Systemic Lupus Erythematosus (SLE) of childhood is a complex and challenging disease which can occur at any age. Identification of disease early in it's course and aggressive, appropriate management leads to improved outcome for an individual child. The history of SLE indicates how much progress has been made in the last quarter century. A discussion of the etiopathogenesis of SLE demonstrates the complexity of the syndrome. This is followed by a description of clinical manifestations, including diagnostic criteria, differential diagnosis and suggested methods for eliciting important symptoms to make the diagnosis. Evaluation of specific organs is next reviewed highlighting critical organ manifestations that are significant for future prognosis. Treatment of SLE includes a variety of medications, including non-steroidal anti-inflammatory medications, steroids and immuno-suppressive drugs. Attention to physical activity, stress and nutrition is equally important. Signs and symptoms that indicate disease flare or infection are described. Lastly, related syndromes are reviewed.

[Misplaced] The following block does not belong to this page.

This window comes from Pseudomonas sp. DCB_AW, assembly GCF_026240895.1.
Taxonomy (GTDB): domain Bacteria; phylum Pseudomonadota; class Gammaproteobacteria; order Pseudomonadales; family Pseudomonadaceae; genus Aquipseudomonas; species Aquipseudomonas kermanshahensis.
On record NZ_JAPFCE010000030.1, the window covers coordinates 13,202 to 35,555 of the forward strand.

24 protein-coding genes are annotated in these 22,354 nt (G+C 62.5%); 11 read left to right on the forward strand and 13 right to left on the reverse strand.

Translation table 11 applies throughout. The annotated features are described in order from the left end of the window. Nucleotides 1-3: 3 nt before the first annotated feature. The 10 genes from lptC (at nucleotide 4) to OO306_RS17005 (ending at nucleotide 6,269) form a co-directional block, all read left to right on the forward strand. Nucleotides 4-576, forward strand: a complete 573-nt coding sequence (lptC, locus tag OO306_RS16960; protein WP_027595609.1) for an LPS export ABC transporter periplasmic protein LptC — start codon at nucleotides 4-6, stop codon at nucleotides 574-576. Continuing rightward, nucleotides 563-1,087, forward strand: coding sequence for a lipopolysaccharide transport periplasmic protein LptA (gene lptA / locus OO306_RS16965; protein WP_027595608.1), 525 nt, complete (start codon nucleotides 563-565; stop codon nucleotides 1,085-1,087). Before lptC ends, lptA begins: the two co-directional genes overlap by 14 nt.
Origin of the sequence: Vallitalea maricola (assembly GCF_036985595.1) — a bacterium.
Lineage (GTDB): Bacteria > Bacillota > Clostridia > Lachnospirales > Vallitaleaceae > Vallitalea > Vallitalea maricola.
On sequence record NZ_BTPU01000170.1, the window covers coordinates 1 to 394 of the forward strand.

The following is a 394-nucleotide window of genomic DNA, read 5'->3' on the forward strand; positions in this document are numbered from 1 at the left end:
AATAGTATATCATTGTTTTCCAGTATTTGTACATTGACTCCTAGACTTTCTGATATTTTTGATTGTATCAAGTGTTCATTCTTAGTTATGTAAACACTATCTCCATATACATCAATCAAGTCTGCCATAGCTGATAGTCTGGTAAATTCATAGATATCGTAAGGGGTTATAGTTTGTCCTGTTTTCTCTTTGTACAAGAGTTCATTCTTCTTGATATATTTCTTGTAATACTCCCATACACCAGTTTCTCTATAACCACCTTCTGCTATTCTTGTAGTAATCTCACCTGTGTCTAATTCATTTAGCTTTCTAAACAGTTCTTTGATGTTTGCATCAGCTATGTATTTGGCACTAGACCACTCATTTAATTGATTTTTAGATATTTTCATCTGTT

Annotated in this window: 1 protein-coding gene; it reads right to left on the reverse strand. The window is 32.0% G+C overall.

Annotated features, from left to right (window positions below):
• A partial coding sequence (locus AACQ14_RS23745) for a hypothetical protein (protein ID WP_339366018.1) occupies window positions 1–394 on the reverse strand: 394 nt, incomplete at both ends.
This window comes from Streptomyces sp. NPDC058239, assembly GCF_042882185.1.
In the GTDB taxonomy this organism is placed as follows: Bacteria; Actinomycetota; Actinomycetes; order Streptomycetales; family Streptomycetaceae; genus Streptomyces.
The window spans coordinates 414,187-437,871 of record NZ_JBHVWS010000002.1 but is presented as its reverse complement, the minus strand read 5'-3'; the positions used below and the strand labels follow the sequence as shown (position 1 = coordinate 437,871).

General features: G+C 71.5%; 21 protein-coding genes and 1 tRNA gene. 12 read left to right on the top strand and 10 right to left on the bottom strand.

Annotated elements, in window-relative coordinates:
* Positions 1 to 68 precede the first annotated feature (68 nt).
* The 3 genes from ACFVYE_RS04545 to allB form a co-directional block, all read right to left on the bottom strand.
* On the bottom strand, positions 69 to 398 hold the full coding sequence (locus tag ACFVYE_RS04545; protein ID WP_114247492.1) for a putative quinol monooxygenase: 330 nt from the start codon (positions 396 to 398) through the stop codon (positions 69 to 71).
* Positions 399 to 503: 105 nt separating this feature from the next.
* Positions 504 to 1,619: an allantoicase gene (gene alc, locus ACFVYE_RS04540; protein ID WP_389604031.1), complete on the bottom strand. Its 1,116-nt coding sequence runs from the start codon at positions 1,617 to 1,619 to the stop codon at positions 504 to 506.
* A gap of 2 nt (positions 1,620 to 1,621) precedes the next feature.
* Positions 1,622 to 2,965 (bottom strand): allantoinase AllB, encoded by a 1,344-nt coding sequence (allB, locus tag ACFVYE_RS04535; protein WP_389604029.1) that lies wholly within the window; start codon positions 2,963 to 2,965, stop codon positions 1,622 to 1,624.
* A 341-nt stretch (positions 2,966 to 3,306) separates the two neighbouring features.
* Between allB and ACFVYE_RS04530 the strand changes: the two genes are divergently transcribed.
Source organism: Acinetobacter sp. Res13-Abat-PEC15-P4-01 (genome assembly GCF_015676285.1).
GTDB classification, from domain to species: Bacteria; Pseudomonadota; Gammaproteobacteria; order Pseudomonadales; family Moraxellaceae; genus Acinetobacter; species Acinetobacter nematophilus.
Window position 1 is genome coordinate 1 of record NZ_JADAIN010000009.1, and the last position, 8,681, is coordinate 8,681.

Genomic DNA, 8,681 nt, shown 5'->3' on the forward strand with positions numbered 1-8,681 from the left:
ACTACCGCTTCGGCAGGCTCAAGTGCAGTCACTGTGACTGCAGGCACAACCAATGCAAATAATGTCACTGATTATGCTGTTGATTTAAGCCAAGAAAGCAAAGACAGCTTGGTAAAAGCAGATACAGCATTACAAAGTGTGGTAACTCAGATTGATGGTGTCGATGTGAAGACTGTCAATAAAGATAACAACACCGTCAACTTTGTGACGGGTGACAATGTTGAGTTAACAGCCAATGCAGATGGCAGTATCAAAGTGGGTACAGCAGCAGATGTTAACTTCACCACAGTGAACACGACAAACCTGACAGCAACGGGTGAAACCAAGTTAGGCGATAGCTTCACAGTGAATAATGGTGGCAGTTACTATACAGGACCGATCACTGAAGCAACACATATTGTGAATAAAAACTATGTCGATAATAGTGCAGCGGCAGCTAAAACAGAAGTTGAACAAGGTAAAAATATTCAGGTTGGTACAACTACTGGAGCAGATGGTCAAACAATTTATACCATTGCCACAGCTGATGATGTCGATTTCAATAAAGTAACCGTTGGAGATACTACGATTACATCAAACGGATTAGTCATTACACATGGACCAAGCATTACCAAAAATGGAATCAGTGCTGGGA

- related syndromes
ASJC Scopus subject areas
- Pediatrics, Perinatology, and Child Health